# AC circuit with two sources

circuit analysis

I have a pair of questions. It is a class exercise where I am asked to calculate the average power of the elements and the average power supplied.

The first question: The sources are expressed in polar numbers and think I can not see their sine formulas, however, at the end they are real numbers, are they in direct current?

The second question: With a voltage source and a current source, can I analyze them together? I think in this case I need to use the principle of superposition.

are they in direct current?

No. A real valued phasor is still a phasor with a phase of zero. The time dependence has been 'hidden' but one must always keep in mind that the phasor value is the amplitude and phase of a sinusoidal function of time.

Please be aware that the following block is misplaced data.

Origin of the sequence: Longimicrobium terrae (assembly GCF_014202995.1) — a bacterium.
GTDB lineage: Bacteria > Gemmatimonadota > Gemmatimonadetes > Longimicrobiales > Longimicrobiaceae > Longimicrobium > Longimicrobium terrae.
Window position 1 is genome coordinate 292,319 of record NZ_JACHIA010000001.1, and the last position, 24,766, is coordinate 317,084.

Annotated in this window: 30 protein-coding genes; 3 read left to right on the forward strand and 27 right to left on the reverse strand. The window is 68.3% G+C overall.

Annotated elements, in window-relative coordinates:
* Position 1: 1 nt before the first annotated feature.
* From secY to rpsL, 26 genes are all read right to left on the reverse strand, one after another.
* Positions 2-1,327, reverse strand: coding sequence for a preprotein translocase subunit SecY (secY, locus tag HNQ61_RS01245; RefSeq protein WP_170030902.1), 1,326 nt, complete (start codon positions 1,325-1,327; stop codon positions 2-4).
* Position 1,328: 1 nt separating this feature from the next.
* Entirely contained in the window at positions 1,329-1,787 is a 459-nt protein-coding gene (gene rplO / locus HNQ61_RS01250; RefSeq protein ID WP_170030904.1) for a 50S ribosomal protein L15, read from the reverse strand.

If, in fact, the frequency of the sinusoid were zero, all capacitors would be have infinite impedance and all inductors would have zero impedance.

The fact that this isn't the case in the circuit given means that the actual voltages and currents are sinusoids of non-zero frequency.

This circuit is easily solved by superposition which allows the solution to be written by inspection.

For example, the (phasor) voltage across the current source is, by superposition:

$$1V \cdot \frac{j1}{j1 + (-j1)||1} + 2A \cdot j1||(-j1)||1 \Omega$$

The first term is with the current source off and is an application of voltage division.

The second term is with the voltage source off and is just the current multiplied by the equivalent impedance seen by the source.

Since the frequency and/or capacitance and inductance values are not given, one cannot convert the phasor solutions to time dependent functions. One might as well consider the (angular) frequency to be \$\omega = 1\$ and the capacitance and inductance to be \$C = 1F\$ and \$L = 1H\$ respectively.

For a different frequency, the values of the capacitance and inductance would scale appropriately such that impedances are unchanged.